That statement, like almost every aspect of Biden’s national security policy, proved to be more hype than reality. In the leadup to Biden’s visit to Israel, Iran continued to enrich uranium to 60%, a short step from the 90% level deemed necessary to produce fissile material for a nuclear weapon. In the aftermath of the Biden-Lapid joint statement, a senior Iranian official, Kamal Kharrazi, declared that Iran “has the technical ability to build a nuclear bomb,” but that it has “not made a decision” to do so. The Iranian message was clear: If the goal of the US and Israel was to prevent Iran from possessing the ability to produce nuclear weapons, they had failed.

Security Trumps Values

There will be no Israeli military strike against Iran because, simply put, there will be no US military strike against Iran. The reason for this collective impotence in the face of Iran’s actions rests in the prime purpose behind Biden's second leg of his Middle East trip, a visit to Saudi Arabia and a meeting with Saudi Crown Prince Mohammed bin Salman, known as MBS. While the Biden administration insisted that the main purpose of the visit was not energy, the issue of Saudi Arabia’s ability and willingness to increase its oil production was at the center of its inception and implementation.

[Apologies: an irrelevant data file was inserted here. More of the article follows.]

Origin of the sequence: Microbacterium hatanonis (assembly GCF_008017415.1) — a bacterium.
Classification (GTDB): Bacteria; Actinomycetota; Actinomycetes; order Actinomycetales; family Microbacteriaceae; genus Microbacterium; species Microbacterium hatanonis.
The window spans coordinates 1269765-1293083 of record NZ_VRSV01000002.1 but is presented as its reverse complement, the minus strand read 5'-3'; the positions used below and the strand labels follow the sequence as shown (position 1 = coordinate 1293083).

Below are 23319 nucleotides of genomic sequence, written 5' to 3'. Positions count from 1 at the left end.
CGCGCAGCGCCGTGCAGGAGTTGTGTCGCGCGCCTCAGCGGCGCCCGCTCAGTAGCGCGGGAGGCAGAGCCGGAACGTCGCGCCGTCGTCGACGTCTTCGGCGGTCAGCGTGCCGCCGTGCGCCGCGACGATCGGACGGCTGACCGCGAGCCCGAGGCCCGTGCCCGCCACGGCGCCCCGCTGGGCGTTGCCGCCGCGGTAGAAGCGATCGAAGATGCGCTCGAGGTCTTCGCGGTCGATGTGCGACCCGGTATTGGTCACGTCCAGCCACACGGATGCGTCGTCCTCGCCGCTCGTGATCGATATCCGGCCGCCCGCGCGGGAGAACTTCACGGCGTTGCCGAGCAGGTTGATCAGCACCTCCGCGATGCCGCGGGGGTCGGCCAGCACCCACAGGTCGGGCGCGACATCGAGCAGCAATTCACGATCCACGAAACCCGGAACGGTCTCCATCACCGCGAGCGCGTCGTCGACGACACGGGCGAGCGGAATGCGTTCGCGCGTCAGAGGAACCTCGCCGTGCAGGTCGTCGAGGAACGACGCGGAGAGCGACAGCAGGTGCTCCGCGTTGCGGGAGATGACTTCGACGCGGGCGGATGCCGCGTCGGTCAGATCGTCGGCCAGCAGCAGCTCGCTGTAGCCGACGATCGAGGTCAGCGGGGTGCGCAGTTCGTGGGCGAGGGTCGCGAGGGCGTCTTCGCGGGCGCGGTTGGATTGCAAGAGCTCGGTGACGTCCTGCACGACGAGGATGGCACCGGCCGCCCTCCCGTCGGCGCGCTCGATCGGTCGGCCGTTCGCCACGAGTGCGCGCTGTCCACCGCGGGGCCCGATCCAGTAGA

The reason energy security is so high on Biden’s agenda is simple: High oil prices in the US and the chaotic energy security situation in Europe, aggravated by collective US-European measures against Russia following the invasion of Ukraine. Projections of the collapse of the Russian economy due to Western sanctions have boomeranged on the US and its allies, with the Russian economy holding up while the US struggles and Europe collapses.

The linkage is that any US or Israeli attack against Iran would trigger an inevitable Iranian retaliation against the oil production capability of Saudi Arabia and other Gulf Arab states such as Kuwait and the United Arab Emirates. The economic strain on the US and Europe would devolve into an energy crisis that could prove fatal to their economies, as well as those of any oil producers targeted by Iran. Biden knows this; Israel knows this; Saudi Arabia knows this; and so does Iran.